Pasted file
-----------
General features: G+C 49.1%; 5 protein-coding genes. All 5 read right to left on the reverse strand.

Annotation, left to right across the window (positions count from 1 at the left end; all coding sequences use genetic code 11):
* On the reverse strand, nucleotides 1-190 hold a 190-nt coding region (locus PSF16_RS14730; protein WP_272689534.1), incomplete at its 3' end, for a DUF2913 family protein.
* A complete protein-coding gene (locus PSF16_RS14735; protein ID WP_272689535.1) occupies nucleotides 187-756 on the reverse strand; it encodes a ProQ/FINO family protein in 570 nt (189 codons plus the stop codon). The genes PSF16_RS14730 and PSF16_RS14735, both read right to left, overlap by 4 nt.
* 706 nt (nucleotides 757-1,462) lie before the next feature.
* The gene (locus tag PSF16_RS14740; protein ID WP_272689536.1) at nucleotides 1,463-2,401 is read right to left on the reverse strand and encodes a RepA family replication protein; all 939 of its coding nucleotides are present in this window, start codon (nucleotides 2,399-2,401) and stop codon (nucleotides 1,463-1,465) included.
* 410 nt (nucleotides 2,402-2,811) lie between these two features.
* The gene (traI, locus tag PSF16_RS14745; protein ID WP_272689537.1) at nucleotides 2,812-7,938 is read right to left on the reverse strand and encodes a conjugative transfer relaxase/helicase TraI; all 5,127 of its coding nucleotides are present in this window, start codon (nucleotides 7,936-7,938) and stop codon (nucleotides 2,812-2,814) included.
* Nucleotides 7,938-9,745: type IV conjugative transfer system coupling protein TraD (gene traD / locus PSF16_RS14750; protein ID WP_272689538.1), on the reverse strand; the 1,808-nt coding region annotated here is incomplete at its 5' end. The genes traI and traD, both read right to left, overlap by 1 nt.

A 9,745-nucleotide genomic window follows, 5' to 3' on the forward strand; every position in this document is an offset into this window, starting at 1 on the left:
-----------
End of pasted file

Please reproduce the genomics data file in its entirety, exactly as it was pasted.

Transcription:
General features: G+C 49.1%; 5 protein-coding genes. All 5 read right to left on the reverse strand.

Annotation, left to right across the window (positions count from 1 at the left end; all coding sequences use genetic code 11):
* On the reverse strand, nucleotides 1-190 hold a 190-nt coding region (locus PSF16_RS14730; protein WP_272689534.1), incomplete at its 3' end, for a DUF2913 family protein.
* A complete protein-coding gene (locus PSF16_RS14735; protein ID WP_272689535.1) occupies nucleotides 187-756 on the reverse strand; it encodes a ProQ/FINO family protein in 570 nt (189 codons plus the stop codon). The genes PSF16_RS14730 and PSF16_RS14735, both read right to left, overlap by 4 nt.
* 706 nt (nucleotides 757-1,462) lie before the next feature.
* The gene (locus tag PSF16_RS14740; protein ID WP_272689536.1) at nucleotides 1,463-2,401 is read right to left on the reverse strand and encodes a RepA family replication protein; all 939 of its coding nucleotides are present in this window, start codon (nucleotides 2,399-2,401) and stop codon (nucleotides 1,463-1,465) included.
* 410 nt (nucleotides 2,402-2,811) lie between these two features.
* The gene (traI, locus tag PSF16_RS14745; protein ID WP_272689537.1) at nucleotides 2,812-7,938 is read right to left on the reverse strand and encodes a conjugative transfer relaxase/helicase TraI; all 5,127 of its coding nucleotides are present in this window, start codon (nucleotides 7,936-7,938) and stop codon (nucleotides 2,812-2,814) included.
* Nucleotides 7,938-9,745: type IV conjugative transfer system coupling protein TraD (gene traD / locus PSF16_RS14750; protein ID WP_272689538.1), on the reverse strand; the 1,808-nt coding region annotated here is incomplete at its 5' end. The genes traI and traD, both read right to left, overlap by 1 nt.

A 9,745-nucleotide genomic window follows, 5' to 3' on the forward strand; every position in this document is an offset into this window, starting at 1 on the left: